"Unlike the present legs of Highway 2000 in which the Government of Jamaica has significant debt obligation, there will be no such obligation for this north-to-south link of Highway 2000," Davies told an overflow gathering of business people, apparently anxious to figure out how to take advantage of opportunities presented by China's status as a global economic powerhouse.
"I want people both inside this room and wherever else they may be to appreciate this distinction. This is not a contract being awarded to China Harbour. This is China Harbour, an investor and (they) must be treated like any investor." There was no doubt as to 'whoever else' the minister wanted to hear his words.
The outcome of the Supreme Court deliberations is important because issues of governance and accountability are at stake. Equally, the case for investment in sensible development projects is unarguable. But, as I commented previously on the issue, development and accountability are not mutually exclusive. We will see how this plays out in the Courts, the place for resolution of such issues.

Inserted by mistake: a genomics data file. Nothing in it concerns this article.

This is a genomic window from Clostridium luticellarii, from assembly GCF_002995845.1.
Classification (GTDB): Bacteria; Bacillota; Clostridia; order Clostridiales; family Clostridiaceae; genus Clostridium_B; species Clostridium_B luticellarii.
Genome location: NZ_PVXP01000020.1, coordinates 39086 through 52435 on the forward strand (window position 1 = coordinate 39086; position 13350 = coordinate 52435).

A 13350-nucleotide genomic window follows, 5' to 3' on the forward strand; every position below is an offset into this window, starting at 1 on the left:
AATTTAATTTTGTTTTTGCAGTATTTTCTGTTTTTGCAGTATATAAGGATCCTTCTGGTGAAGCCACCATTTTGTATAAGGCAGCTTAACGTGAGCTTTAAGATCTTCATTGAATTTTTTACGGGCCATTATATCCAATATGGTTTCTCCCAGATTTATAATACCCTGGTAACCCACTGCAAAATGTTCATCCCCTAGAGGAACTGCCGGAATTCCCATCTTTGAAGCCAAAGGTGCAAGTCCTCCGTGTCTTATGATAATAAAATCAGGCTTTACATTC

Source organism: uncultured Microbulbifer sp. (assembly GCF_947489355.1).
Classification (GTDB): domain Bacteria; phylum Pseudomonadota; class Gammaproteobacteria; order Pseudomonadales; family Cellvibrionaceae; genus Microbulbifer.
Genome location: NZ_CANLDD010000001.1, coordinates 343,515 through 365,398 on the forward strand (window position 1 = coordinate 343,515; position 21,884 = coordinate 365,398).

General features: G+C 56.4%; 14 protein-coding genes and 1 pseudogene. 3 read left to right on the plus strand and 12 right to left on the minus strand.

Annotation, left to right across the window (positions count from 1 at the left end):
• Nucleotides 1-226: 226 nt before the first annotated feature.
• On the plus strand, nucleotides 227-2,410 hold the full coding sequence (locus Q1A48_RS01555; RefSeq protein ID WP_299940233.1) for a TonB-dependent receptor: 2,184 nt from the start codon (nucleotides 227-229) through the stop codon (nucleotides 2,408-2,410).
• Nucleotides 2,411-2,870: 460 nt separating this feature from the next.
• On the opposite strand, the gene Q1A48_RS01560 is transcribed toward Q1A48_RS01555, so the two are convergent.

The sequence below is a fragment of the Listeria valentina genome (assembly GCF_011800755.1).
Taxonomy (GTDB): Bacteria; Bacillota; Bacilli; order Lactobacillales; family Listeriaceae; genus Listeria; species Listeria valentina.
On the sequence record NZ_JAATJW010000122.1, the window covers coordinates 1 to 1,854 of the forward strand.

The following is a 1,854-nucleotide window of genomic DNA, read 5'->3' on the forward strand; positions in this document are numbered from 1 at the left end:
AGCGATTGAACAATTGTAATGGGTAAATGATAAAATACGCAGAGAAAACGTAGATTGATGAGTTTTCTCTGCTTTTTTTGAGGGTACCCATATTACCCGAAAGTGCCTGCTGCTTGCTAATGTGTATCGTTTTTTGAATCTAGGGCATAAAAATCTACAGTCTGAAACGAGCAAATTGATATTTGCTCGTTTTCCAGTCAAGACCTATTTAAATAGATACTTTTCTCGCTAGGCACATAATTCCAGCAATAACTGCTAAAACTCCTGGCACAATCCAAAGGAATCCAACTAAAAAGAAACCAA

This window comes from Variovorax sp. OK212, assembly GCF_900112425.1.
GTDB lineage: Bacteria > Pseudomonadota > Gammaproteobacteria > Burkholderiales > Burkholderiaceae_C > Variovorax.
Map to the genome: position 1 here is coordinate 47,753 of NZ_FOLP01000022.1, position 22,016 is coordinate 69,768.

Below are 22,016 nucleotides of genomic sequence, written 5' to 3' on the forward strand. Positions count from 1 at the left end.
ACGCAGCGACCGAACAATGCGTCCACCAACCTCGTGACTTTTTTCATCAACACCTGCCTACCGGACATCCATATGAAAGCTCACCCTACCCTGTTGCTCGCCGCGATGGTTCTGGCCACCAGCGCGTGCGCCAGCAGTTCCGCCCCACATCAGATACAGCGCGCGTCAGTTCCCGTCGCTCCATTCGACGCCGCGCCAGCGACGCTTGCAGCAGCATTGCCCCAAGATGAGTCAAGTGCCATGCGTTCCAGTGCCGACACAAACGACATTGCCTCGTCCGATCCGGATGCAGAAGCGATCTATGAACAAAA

Dealing with the newest superpower
Meanwhile, the forum provided practical information for Jamaicans wishing to do business with China. The advice ranged from building relationships to sourcing goods and services at the best price and quality to identifying Jamaican goods that can find a toe-hold in China.
Madame Lui Lei of the Chinese Embassy in Kingston stressed the importance of building personal relationships with Chinese counterparts. Relationships count far more than transaction.
Pay attention to rank in dealing with Chinese business people. Gifts are expected and welcome, but take care to give the senior person something that is clearly a notch above what's given to other members of the delegation. Gifts must be neatly wrapped; "avoid plain black or white wrapping paper, these symbolise mourning". And, of course, what happens at the dining table can be a deal-maker or a deal-breaker.